With messages coming at consumers from every direction, social media, emails, television, radio, newspapers, and more, it’s getting harder and harder to be heard above the fray. While push messaging, your attempt at pushing your products at people has completely lost its relevance, you still can do the opposite and pull people into your brand naturally. When they’re excited about what you’re doing, they’ll talk about you positively...and even do your marketing for you.
Here’s how to get people to rave about your business, which will, in turn, help you grow it.
1. Set Up a Win-Win Referral Program
I’m going out on a limb here: I’m guessing you have customers who are happy with the products or services that you deliver. Otherwise, you wouldn’t be in business, right?
By leveraging those happy customers, you can attract even more of them by setting up a referral program. This is your opportunity to let your customers sell your brand for you; in fact, 74 percent of consumers say word-of-mouth (a fancy way of saying a friend told them about a brand) heavily influences their purchases.
So you get more customers, but what do your existing customers get? Typically a referral program offers incentives for sending you more business. So they might save 20 percent off a purchase for every customer they refer, or accumulate points they can use to redeem for purchases. Everybody’s happy with a good referral program.
2. Use Press Releases Effectively
Here’s a caveat about press releases: not everyone uses them well, and therefore, they don’t always generate good results. If you’re spitting out releases every week that aren’t really newsworthy, you’re missing the point.
Save your press release strategy for when you have something really newsworthy, like the launch of a new product or a special event. Then, after you’ve published it through a news distribution service, promote the heck out of it. This increases the likelihood that your followers and fans on social media will see it and share it with their networks.
3. Encourage Online Reviews
Some brands run screaming from online review sites like Yelp, but in fact, they’re excellent marketing tools if handled properly. Certainly, you run the risk of a few bad reviews, but in general, a few won’t hurt you. Especially if you’re proactive about responding to the reviews and rectifying whatever made the customers unhappy.
Before you wave your hands and say, “I don’t have time to manage my online reviews,” consider this fact: 97 percent of consumers read online reviews to help them make shopping decisions. The reviews of your business are happening whether you want them to or not, so your best bet for success is to carefully monitor them and respond to them. Encourage customers in your store to leave a review for you.
4. Make Your Branding Fun and Memorable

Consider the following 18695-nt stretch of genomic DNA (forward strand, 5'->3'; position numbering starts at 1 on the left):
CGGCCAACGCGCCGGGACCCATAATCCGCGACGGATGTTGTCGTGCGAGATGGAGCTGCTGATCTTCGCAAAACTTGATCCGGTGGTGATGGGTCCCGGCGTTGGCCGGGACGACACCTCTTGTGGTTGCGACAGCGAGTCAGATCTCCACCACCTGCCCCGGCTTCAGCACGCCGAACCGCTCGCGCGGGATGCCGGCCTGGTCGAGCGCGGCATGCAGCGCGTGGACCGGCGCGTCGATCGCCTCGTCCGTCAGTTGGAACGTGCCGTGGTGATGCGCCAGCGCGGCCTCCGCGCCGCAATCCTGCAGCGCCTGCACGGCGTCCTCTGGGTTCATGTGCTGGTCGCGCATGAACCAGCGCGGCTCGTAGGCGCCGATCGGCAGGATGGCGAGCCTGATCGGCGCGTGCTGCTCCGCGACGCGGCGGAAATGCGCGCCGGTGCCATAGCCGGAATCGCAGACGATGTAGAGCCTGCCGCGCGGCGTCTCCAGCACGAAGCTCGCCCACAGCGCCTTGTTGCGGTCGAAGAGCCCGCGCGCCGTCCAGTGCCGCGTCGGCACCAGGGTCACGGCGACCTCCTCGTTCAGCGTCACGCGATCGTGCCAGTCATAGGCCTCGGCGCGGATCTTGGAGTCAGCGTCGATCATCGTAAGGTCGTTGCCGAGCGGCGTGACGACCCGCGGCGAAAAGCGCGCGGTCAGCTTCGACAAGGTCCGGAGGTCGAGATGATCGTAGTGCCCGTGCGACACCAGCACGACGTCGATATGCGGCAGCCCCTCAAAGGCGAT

Everyone knows the GEICO lizard. Or McDonald’s golden arches. You may give little thought to your logo, but it’s an essential component of your marketing that warrants investment to ensure it’s one that people will know.
Even if you have no budget for design, find it. For a few hundred dollars, it’s easy to create a logo and work closely with a designer. This isn’t something you want to DIY (unless you’re a graphic designer), so prioritize the expense.
5. Invest in a Quality Infographic
Infographics came on the scene a few years ago, and they show no signs of slowing in popularity. The simple fact that they visually condense large amounts of data into a pretty package makes them highly sought-after for blogs.
But your own blog isn’t the only place you can publish a custom infographic; just like with guest blog posts, you can pitch the editors of other blogs and ask them to publish your infographic. They typically are willing to include a link back to your website, and you can build in information into the infographic about your company (“Infographic designed by MyCompany”).
There are DIY infographic tools available, but often if you don’t have an eye for design, these aren’t as compelling as professionally designed infographics. Test out hiring an experienced infographic designer and see what kind of return on engagement and clicks back to your site you can get with an outreach campaign. Promote the infographic heavily on social media to encourage others to share it as well, further expanding its reach.
Marketing doesn’t have to be about force-feeding your message down people’s throats. If you think about what your audience wants, you can not only deliver it but also get them to spread it far and wide on your behalf.
Just test out each tactic to measure results to ensure they’re working for you. You might, for example, find that your business benefits from publishing on one blog more from your infographic than the other five that published it. In that case, you can work on a relationship with that one blog so that you can amplify results again and again.